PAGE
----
Legality of Duterte’s order questioned anew | Inquirer News

Legality of Duterte’s order questioned anew

CHECKPOINTS AGAIN A motorist presents his vaccination card to a policeman at a checkpoint in Quezon City. —GRIG C. MONTEGRANDE

MANILA, Philippines — The Commission on Human Rights (CHR) questioned on Saturday the legality of arresting unvaccinated individuals after President Rodrigo Duterte ordered barangay officials to restrain the movement of the unvaxxed.

“While the 1987 Constitution provides that liberty of movement can be restricted in the interest of national security, public safety or public health, it still requires a law to make the said restriction legal,” Jacqueline de Guia, spokesperson for the CHR, argued in a statement.


De Guia issued the statement as quarantine-weary people in democratic countries around the world began to question whether it was even lawful to restrict the movement of people amid a raging global pandemic.

In the United States, the Biden administration is set to implement on Monday a new policy requiring the vaccination of workers and frequent testing.


On Friday, the US Supreme Court heard more than three and a half hours of arguments in two cases that test presidential powers to combat a raging public health crisis that has already killed millions all over the world.


The conservative American justices, who hold a 6-3 majority, signaled sympathy toward arguments that mandatory vaccination is unlawful, but were receptive to the mandatory vaccination of government-paid health-care workers.

In Metro Manila and several areas, a resurgence of COVID-19 cases prompted the government to activate the restrictive alert level 3 in a bid to cope with increasing hospitalizations.

Several local governments in Metro Manila have passed ordinances limiting the mobility of unvaccinated individuals. Mr. Duterte, in one of his late-night speeches in Malacañang, directed village officials to “restrain” unvaccinated individuals.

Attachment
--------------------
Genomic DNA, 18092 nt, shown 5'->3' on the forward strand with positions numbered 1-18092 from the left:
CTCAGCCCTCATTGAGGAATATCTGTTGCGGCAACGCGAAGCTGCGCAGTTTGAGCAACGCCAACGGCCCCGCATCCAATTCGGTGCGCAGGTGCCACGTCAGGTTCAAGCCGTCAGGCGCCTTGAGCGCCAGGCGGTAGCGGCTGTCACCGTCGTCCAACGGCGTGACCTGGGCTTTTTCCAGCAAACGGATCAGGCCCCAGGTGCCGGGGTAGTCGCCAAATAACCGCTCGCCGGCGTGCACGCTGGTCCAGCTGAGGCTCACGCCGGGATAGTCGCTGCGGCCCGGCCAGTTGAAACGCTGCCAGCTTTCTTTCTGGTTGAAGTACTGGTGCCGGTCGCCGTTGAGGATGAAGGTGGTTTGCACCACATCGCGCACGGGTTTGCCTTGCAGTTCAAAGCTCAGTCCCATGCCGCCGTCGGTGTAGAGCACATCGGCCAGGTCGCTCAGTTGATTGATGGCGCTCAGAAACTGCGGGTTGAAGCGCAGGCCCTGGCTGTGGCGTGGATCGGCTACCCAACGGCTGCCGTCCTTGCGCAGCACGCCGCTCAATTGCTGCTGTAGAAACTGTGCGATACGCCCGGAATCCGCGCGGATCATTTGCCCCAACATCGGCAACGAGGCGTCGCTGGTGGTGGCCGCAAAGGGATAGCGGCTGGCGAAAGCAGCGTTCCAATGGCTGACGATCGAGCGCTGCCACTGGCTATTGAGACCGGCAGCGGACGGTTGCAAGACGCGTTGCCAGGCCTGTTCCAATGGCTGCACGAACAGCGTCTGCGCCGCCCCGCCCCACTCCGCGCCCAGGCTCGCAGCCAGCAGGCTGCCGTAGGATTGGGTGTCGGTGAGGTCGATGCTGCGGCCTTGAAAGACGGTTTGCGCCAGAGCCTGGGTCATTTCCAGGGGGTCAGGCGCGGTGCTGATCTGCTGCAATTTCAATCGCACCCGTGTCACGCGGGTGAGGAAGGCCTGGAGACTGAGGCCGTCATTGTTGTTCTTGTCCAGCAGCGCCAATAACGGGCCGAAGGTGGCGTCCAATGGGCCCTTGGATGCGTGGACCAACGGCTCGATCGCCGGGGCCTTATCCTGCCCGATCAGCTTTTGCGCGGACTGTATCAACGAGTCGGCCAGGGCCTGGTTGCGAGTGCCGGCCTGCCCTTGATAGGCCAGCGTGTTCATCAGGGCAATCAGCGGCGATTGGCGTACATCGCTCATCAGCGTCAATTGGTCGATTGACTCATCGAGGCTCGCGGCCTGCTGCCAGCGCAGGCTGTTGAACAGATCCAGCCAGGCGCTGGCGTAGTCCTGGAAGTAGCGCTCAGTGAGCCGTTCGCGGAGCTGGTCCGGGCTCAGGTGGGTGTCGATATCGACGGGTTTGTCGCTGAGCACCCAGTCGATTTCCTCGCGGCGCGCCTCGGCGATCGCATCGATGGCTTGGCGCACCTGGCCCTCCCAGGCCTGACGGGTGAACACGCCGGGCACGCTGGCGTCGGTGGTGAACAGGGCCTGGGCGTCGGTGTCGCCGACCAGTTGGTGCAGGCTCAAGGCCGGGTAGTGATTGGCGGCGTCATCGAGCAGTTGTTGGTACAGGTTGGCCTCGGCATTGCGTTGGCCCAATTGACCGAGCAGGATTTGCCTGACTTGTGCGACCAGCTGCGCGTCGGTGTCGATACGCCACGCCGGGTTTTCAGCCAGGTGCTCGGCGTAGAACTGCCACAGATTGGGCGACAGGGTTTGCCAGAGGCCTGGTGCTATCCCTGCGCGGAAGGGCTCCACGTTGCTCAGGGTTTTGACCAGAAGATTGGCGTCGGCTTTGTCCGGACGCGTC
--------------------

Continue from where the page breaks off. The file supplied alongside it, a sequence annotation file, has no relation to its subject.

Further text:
Bayan Muna chair and Makabayan senatorial aspirant Neri Colmenares questioned the President’s order, saying it was not illegal to be unvaccinated and the law the administration had been citing only covered those who are already infected.

Arrest only a last resort

“I cannot understand where the President gets all these ideas … If he wants people to get vaccinated, he should ensure an adequate supply of vaccines all over the country to ensure everyone’s safety,” he said.

But the Department of the Interior and Local Government clarified the President’s order and said barangay personnel would only arrest hard-headed unvaccinated individuals as a last resort.


“The President is merely exercising his authority as Chief Executive under the public health emergency. He was very clear in his directive that an arrest will only be a last resort,” Interior Secretary Eduardo Año said in a statement on Saturday.

“They would be first asked to go back and stay at their homes. Barangay officials may only arrest the unvaccinated individual who refuse to cooperate and who are leaving their homes for nonessential purposes,” he added.

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TAGS: Commission on Human Rights, COVID-19 pandemic, restrictions on unvaccinated individuals, Rodrigo Duterte
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